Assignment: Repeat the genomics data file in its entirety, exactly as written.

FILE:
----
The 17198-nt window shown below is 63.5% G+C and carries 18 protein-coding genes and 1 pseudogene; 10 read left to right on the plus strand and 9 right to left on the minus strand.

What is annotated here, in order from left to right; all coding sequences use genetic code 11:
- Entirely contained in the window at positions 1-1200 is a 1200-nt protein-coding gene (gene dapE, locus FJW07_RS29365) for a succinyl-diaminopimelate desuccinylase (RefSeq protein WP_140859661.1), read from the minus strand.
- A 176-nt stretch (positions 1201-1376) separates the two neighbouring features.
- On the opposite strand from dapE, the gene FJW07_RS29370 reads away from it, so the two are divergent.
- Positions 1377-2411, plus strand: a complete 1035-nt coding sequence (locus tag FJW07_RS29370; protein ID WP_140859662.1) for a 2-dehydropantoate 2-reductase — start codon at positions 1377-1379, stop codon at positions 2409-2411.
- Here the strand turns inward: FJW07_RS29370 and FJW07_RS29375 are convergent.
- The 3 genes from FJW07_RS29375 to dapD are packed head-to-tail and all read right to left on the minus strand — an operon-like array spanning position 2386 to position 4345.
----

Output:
The 17198-nt window shown below is 63.5% G+C and carries 18 protein-coding genes and 1 pseudogene; 10 read left to right on the plus strand and 9 right to left on the minus strand.

What is annotated here, in order from left to right; all coding sequences use genetic code 11:
- Entirely contained in the window at positions 1-1200 is a 1200-nt protein-coding gene (gene dapE, locus FJW07_RS29365) for a succinyl-diaminopimelate desuccinylase (RefSeq protein WP_140859661.1), read from the minus strand.
- A 176-nt stretch (positions 1201-1376) separates the two neighbouring features.
- On the opposite strand from dapE, the gene FJW07_RS29370 reads away from it, so the two are divergent.
- Positions 1377-2411, plus strand: a complete 1035-nt coding sequence (locus tag FJW07_RS29370; protein ID WP_140859662.1) for a 2-dehydropantoate 2-reductase — start codon at positions 1377-1379, stop codon at positions 2409-2411.
- Here the strand turns inward: FJW07_RS29370 and FJW07_RS29375 are convergent.
- The 3 genes from FJW07_RS29375 to dapD are packed head-to-tail and all read right to left on the minus strand — an operon-like array spanning position 2386 to position 4345.